- ON THE RIGHT: Inadequate standards hurting potential Read More
- ON THE LEFT: Standards make the world of difference Read More
- Seibert: Penn Relays way to go Read More
- Four for England Read More
- WHAT MATTERS MOST: Growing private sector the key Read More
- EDITORIAL: Extend an olive branch to teachers Read More
- Hillside Reggae Read More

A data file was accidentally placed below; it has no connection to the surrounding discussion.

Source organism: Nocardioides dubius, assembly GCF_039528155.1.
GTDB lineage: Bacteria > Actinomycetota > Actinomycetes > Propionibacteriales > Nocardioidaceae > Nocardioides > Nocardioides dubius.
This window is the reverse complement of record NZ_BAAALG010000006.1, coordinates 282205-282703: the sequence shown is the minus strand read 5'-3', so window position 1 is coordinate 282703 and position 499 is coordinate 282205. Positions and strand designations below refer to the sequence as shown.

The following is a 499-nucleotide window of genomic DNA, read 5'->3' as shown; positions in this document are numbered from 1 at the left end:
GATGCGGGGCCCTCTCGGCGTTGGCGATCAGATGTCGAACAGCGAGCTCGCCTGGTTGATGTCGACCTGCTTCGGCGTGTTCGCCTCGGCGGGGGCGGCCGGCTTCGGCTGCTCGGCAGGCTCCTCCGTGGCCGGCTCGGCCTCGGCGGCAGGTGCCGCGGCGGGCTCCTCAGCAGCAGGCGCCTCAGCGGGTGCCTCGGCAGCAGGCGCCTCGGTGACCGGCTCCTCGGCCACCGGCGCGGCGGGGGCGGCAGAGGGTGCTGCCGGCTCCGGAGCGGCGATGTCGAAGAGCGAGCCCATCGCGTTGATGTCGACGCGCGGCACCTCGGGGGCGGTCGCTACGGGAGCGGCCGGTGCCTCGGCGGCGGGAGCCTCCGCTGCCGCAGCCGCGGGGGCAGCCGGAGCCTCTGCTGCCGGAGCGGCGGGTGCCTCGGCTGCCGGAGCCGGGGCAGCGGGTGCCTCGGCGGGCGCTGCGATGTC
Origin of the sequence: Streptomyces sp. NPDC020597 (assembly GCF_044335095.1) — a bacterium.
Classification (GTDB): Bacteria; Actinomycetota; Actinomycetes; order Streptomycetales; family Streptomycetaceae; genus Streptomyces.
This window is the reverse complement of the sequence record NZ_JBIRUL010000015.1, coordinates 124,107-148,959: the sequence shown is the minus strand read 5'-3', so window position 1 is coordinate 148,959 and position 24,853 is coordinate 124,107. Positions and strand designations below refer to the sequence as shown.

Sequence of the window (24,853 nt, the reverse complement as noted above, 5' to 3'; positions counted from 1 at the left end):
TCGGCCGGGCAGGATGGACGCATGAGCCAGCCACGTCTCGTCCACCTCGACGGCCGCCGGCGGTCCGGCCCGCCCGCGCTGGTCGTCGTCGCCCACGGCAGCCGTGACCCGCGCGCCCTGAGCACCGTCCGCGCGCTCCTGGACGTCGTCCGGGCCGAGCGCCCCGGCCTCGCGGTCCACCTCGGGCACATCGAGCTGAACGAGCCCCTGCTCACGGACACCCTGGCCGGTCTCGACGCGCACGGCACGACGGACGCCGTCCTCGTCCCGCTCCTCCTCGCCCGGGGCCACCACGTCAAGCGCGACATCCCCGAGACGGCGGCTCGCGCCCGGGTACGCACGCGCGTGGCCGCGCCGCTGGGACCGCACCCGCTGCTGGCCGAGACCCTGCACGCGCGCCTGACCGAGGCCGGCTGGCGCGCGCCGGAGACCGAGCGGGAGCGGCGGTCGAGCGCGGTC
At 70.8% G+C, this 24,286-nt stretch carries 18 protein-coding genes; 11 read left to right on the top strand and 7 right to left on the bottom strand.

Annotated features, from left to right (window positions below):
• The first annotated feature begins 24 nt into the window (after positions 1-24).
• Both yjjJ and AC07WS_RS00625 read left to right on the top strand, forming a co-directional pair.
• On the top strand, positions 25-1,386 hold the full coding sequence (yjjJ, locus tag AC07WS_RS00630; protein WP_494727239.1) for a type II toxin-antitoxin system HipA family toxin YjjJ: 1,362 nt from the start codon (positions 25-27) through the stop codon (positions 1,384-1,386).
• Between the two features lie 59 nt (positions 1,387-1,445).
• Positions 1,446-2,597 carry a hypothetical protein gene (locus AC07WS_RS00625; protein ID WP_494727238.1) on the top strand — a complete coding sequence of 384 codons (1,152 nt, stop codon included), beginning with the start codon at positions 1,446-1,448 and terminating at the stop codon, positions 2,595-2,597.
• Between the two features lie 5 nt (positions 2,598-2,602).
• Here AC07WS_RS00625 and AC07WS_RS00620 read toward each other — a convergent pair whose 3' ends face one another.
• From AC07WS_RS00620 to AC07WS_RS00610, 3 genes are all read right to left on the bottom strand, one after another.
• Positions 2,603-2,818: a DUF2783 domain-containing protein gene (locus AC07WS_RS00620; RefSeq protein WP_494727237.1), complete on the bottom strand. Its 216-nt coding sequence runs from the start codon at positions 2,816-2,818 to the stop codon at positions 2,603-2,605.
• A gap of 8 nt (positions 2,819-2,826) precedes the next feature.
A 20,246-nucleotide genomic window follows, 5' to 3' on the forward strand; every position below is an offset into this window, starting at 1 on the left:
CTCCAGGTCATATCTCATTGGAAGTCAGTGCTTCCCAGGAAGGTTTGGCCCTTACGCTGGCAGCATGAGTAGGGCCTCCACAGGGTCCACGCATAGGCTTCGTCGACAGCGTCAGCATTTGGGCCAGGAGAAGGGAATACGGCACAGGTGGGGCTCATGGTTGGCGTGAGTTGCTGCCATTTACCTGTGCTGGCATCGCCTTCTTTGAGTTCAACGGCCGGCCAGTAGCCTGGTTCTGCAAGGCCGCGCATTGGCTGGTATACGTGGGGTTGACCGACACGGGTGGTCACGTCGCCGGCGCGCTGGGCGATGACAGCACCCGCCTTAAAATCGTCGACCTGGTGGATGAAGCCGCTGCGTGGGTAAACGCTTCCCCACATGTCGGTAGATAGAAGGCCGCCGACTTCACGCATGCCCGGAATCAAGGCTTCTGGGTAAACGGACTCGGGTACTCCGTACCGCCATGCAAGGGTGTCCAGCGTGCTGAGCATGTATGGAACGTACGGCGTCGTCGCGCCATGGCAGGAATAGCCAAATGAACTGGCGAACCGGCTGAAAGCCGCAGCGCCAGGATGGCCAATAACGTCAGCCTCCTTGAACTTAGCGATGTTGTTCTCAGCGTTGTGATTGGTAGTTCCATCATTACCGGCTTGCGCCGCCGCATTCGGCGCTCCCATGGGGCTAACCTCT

The BLP has in 74 years of existence always been taunted, derided and criticised by opponents whenever it chose to pursue a different path of national growth and development. It did so when Sir Grantley Adams fought to tear down the pillars of repressive and impoverishing mercantilism and plantocracy and gave ordinary people the right to vote; in 1976 when his son Tom Adams wrested power from a bloated and aimless DLP to further transform our social and economic landscape; and in 1994 when Owen Arthur refused to accept 25 per cent unemployment as normal and created more than 30 000 jobs, six per cent joblessness and 14 years of unmatched prosperity and progress. In other words, BLP quality leadership has traditionally rejected junk in any form, shape and fashion and bluntly refuses to do so now that another rudderless DLP regime has once more brought to their knees the material and psychological well-being of Barbadians, because of a politically discredited David Thompson and a prime ministerial clueless Freundel Stuart. For as Opposition Leader Arthur exhorted and energised a thronged Queen's Park for the BLP’s 2012 annual conference: “We may bow, we may bend, but we will never break,” instead dipping into the party’s reservoir of talented and decisive leadership to promise a nation that readily trusted him in the past. We seek office again to bring back a similar proactive, can do spirit to the management of our economic affairs.” This national acclaim for the economic and political leadership of Owen Arthur is not shrouded in partisan myth and propaganda. Rather, it is rooted in the practical experience of Barbadians who longingly recall benefiting from the ability of him and his team to “put money in people’s pockets”, the popular political refrain that frequently falls nowadays from the lips of financially, socially and psychologically stressed citizens and business people. And while a self-admitted just “awakened” Stuart-led DLP convincingly shows itself stuck in history with endless repetitions of its past achievements, wrapped in bombast, harangue and bravado, the BLP's Political Leader continues to impress with revelations of how under a new BLP government, “Barbados will be changed for the better forever.” New measures include: a new middle income tax rate, land tax at 50 per cent of the improved value of homes valued higher than $150 000, urgent reversal of the DLP’s rapacious energy policy, a deliberately designed youth economy, a cyber park, a new Constitution focused on governance, a Freedom Of Information Act, divestment of CBC and the issuing of liberalising broadcast licences, revamped statutory corporations, redefined universal access to telecommunications, reformation and modernization of Parliament, greater scrutiny of government’s proposed budgets, reformation of the court system, a reformed procurement system including publication of details of awarded contracts, democratically elected Zonal Community Councils and establishment of a permanent Advisory Social Justice Commission. Making it clear a new BLP administration would “not propose to simply return to the old policies, or even the old familiar way of doing things,” Arthur instead has an exciting vision of “a world rocking with change” where “new questions must be asked and new answers sought to old questions.” Never junk, then. • Beresford Leon Padmore is a pseudonym for the Barbados Labour Party.